Goldman Sachs has a David Solomon problem

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It began as a steady drip of criticism, including on the cover of The Economist, concerning Goldman Sachs’s performance during his tenure as chief executive. The firm’s foray into consumer banking was setting fire to a chunk of its dwindling profits. Efforts to move into businesses that promised steadier revenues than trading and proprietary investments were coming up short. And this was producing tension between the firm’s divisions. It has now become something more brutal: a cacophony of people outlining the myriad ways in which they dislike David Solomon.

Complaints have come from Mr Solomon’s underlings, who told reporters that he is “not likeable” and is, quite simply, “a prick”. They have also come from his predecessor: Lloyd Blankfein was reported by the Wall Street Journal to have complained about Mr Solomon’s use of the company’s private jets to go to music festivals, where he performs under the name “dj d-Sol”, rather than spending time on the day job.

The mutiny at Goldman has become so open that grousers no longer even bother to do it in private. According to Bloomberg, at a lively steakhouse dinner in Manhattan last month managers complained about Mr Solomon’s failings in the presence of John Waldron, the firm’s chief operating officer and Mr Solomon’s longtime lieutenant. In July Larry Fink, boss of BlackRock, said on tv that there was an obvious “schism” at the bank. Even students are getting in on the act. After a visit by Mr Solomon to Hamilton College, three youngsters wrote an open letter complaining that their conversation with him about climate change had “racist and sexist undertones”, something Goldman disputes.

Mr Solomon’s increasingly precarious employment is now the butt of jokes. Steven Starker, a former Goldmanite who founded btig, a brokerage firm, recently moderated a soirée in the Hamptons, attended by Gary Cohn, Goldman’s former chief operating officer, and Larry Summers, a former treasury secretary. “If you happen to see [Mr Cohn] leave early, that means they’re probably calling him because he’s a candidate to be the future CEO of Goldman Sachs,” quipped Mr Starker.

Few think Goldman should be run by a teddy bear. This is the firm that was characterised in 2009 as a “great vampire squid wrapped around the face of humanity, relentlessly jamming its blood funnel into anything that smells like money”. But there is a difference between being disliked for being smarter and more successful than everyone else, and the kind of vitriol that is being spewed now. It is increasingly embarrassing for Goldman that its boss is being laughed at in rarefied circles, and that employees see fit to make petty criticisms.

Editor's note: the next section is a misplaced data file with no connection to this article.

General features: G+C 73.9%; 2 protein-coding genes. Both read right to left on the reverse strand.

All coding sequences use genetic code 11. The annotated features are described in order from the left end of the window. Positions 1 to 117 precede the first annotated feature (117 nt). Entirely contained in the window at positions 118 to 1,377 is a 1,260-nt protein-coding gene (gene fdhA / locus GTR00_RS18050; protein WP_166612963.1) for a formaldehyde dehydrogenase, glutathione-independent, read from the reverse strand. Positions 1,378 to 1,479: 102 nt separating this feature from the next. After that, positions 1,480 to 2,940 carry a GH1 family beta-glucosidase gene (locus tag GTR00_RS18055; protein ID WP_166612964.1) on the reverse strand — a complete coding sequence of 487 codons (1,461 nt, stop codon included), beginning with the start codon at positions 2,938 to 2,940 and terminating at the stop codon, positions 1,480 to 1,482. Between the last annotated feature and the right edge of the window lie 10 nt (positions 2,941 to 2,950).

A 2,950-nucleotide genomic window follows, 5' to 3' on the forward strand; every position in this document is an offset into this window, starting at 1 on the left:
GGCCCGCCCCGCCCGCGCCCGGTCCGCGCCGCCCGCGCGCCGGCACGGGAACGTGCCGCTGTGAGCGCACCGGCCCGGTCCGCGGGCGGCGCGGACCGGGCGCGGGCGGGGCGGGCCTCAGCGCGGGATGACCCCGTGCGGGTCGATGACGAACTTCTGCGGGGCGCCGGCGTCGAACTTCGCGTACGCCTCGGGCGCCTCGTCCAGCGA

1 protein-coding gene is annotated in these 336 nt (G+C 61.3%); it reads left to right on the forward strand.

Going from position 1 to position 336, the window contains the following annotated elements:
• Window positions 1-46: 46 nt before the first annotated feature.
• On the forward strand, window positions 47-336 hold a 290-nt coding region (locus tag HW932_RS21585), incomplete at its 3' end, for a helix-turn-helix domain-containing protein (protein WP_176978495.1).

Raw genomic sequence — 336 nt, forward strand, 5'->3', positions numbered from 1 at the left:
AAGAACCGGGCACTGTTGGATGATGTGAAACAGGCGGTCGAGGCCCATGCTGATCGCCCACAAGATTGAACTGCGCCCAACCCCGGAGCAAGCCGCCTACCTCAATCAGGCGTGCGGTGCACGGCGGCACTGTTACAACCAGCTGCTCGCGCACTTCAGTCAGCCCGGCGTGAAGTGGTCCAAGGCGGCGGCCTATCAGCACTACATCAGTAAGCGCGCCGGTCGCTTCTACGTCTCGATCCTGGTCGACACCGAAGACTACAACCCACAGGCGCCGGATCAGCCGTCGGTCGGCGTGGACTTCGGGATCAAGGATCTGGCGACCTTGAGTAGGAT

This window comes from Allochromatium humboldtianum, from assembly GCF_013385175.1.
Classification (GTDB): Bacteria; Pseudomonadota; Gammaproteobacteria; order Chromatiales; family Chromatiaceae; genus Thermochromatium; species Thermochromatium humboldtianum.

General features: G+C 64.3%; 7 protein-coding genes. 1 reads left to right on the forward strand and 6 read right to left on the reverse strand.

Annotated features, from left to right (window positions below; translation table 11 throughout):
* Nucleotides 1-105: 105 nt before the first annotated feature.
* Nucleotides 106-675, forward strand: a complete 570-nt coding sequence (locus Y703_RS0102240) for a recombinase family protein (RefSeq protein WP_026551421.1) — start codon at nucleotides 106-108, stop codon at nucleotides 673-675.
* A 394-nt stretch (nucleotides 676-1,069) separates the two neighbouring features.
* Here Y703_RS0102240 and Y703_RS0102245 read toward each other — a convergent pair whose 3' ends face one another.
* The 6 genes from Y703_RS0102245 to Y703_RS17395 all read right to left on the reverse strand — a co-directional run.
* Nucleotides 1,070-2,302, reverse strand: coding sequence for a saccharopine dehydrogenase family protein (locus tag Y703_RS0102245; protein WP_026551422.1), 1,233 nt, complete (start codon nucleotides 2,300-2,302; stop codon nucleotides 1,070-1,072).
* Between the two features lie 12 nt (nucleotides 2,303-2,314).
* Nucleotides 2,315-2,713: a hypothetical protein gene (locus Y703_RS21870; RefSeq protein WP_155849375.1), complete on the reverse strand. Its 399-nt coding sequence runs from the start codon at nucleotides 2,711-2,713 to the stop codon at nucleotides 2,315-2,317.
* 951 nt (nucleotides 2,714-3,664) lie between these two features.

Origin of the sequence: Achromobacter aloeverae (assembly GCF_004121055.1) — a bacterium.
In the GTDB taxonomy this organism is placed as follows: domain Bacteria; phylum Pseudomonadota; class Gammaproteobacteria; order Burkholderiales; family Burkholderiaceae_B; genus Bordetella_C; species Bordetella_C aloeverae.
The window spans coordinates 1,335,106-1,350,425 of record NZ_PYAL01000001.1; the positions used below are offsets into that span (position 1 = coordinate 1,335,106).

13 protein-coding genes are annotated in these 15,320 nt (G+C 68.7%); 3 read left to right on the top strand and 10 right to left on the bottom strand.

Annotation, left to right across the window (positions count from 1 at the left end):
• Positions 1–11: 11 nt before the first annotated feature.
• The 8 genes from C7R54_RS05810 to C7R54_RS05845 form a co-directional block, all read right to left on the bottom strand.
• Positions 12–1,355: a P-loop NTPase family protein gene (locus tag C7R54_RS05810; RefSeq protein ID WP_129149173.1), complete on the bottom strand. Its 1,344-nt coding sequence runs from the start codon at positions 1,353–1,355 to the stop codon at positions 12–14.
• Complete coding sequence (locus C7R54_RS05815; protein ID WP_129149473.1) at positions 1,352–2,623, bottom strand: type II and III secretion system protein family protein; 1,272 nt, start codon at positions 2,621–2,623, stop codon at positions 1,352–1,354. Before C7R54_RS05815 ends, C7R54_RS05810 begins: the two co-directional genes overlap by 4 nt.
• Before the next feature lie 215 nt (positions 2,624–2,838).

The situation is evidence of a rot within the firm, which it is hard to see reversing without either Mr Solomon or many of those who clearly loathe him leaving their positions. The question for the board, then, is whether to push him out.

In Mr Solomon’s defence, the firm’s performance on his watch has been patchy rather than dreadful. Shareholders who bought Goldman stock on the day he took charge in 2018 have earned an annualised return of 10%—worse than those who bought shares in Morgan Stanley, Goldman’s closest rival, but better than those who bought Citigroup (see chart).

The institution’s poor earnings for the past three quarters do reflect some strategic errors. Goldman has taken losses in its consumer-banking efforts, and has written down the value of acquisitions. Sluggish profits also reflect a failure to shrink its proprietary investment arm quickly. But Mr Solomon has recognised these issues and is adapting the firm’s strategy, including by exploring a sale of its financial-advisory business. His shareholder returns should have earned him enough goodwill for an attempt at course-correction. He is reported, for now, to retain the support of major investors and the board.

This type of cold analysis of the figures might not be enough to save Mr Solomon in the long term, however. Although it always seems trite when bankers proclaim that the most valuable part of their firm is the employees, it is probably true for Goldman. The company does not make money by, say, investing in machinery to make computer chips for which it owns the designs. It does so, in large part, by hiring clever, competitive people and getting them to work insanely hard to bring in deals, trade assets and come up with investment strategies. If these employees dislike the boss, they will leave.

That is exactly what is happening at Goldman. The bank typically has around 400 partners, adding 60-70 new ones every couple of years. Some 200 are reported to have left the firm since Mr Solomon took charge—a high attrition rate. Even more worrying is that the list includes many who were considered contenders for the top job, such as Gregg Lemkau, a dealmaker, and some of the firm’s highest-earning partners, such as Julian Salisbury, who ran the asset-management business. Even if the board wanted to oust Mr Solomon, there would be no clear successor. The problem with waiting to see how things develop is that there might be even fewer options by the time the knife is wielded.

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